Well written and immensely informative. The story of Al Qa'ida and the search to destroy it. The author gives the background and information on the events which wasn't given in the Media. There is the insight of two FBI Special Agents (Phillip Mudd and Arthur Cummings)who led the search for the terrorists. The Terrorist, described in the book, has little in common outside of a strong belief in Jihad, and that Islam is being targeted by the West. Two the terrorist were married with young children they left behind. Their wife's were totally unaware of there activities. Some were well educated and had good jobs. You get a more secure feeling about the security efforts going on to prevent these attacks, but also remain worried about the threats that aren't be picked up. The Author's conclusion seems to agree with what the Obama Administration is currently following of not putting "boots on the ground" and effective drone operation to kill the Al Qa'ida leadership which has been very effective.
Hunting in the Shadows is a very interesting account of al Qaeda's operations and status since 9/11. This chronicles the various operations conducted or inspired by al Qaeda and the various individuals in carrying out the plots and the aftermath. What the author argues is that al Qaeda's operations come in waves in which operations are planned grow strength and attempted or carried out followed by a lull as those attempts are responded to. For example the first wave began with the US Embassy bombings in 1998 and crested wit the 9/11 attacks. The wave then ebbed as the US began operations to destroy al Qaeda and the Taliban in Afghanistan only to rise once again as the US invaded Iraq. As one reads it becomes clear how the US adapted to it's strategy fighting al Qaeda and likewise how al Qaeda attempted to cope with the changing battlefield and challenges of becoming gradually decentralized as leaders were systematically killed or captured.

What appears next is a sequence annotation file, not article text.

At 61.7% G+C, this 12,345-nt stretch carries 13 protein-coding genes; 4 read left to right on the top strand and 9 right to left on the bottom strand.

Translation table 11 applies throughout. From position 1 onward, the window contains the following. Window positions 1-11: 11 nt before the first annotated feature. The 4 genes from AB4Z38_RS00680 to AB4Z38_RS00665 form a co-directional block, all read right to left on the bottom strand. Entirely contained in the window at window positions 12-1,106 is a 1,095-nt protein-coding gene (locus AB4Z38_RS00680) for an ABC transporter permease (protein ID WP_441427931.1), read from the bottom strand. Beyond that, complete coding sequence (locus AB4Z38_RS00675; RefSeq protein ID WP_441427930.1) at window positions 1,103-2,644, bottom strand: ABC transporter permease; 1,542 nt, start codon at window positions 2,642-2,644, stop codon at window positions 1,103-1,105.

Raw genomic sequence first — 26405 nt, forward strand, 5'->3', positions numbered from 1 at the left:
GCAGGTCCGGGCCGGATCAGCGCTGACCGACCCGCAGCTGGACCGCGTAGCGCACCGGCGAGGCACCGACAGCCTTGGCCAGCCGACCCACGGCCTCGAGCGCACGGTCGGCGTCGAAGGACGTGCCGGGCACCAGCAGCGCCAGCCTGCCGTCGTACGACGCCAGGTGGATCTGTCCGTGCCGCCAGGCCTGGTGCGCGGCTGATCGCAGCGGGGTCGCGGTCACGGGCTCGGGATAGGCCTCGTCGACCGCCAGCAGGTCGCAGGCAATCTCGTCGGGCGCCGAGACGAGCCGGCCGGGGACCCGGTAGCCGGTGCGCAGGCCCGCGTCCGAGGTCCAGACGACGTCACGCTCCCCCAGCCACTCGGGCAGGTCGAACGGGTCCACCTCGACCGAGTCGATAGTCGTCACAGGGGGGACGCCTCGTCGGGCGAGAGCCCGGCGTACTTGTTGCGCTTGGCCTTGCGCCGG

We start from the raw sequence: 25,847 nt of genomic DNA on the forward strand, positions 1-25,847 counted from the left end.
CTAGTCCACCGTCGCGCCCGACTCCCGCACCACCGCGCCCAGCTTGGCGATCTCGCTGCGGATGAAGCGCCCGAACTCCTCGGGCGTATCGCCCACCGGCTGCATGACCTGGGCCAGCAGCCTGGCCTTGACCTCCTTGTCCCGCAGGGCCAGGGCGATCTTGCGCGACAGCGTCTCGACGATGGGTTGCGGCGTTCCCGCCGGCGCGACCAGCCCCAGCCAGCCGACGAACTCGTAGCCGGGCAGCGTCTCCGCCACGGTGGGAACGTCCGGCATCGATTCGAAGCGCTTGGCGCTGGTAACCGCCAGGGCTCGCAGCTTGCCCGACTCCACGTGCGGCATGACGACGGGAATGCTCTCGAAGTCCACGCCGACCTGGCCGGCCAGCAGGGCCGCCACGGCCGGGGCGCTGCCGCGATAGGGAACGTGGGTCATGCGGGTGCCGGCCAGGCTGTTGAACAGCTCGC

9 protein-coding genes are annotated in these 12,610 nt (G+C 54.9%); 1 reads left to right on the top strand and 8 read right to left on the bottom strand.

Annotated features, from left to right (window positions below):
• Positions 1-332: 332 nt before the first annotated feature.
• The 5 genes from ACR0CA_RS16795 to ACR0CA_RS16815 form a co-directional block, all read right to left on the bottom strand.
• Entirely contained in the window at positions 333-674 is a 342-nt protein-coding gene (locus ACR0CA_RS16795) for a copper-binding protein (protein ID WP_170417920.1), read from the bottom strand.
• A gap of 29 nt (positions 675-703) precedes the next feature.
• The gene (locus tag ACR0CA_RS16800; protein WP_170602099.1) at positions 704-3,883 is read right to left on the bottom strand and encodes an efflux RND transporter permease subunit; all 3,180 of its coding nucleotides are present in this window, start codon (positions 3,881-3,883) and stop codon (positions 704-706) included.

One thing readers can appreciate is the lack of partisanism. Dr. Jones writes objectively; pointing out the various policy flaws and failures of Washington as well as the strengths of those pursuing al Qaeda. We are good at hunting and responding but it appears prevention and identifying plots and plotters is still weak. One thing is clear: we got lucky on several occasions that al Qaeda trained bombers such as the shoe bomber, Richard Reid, the Christmas day underwear bomber,and the NYC Times Square car bomb attempt were pretty amateurish.
Dr. Jones, a RAND employee, also offers suggestions that policy makers would be wise to heed. The reduction of conventional combat forces in Iraq is starting to pay off while the use of clandestine CIA and law enforcement assets and special operations to systematically pick off al Qaeda one by one, thus leaving a small foot print, is proving to be more successful.
The author believes, and I agree in hindsight, that the Iraq invention helped al Qaeda in the short run by giving excused to would be terrorist recruits to defend what they perceive as an infidel incursion into Muslim lands and diverting critical assets away from the central al Qaeda threat based in Afghanistan and Pakistan. In the long run I believe the Iraq invasion will prove worthy despite the lack of prudence at the time of the invasion in March 2003.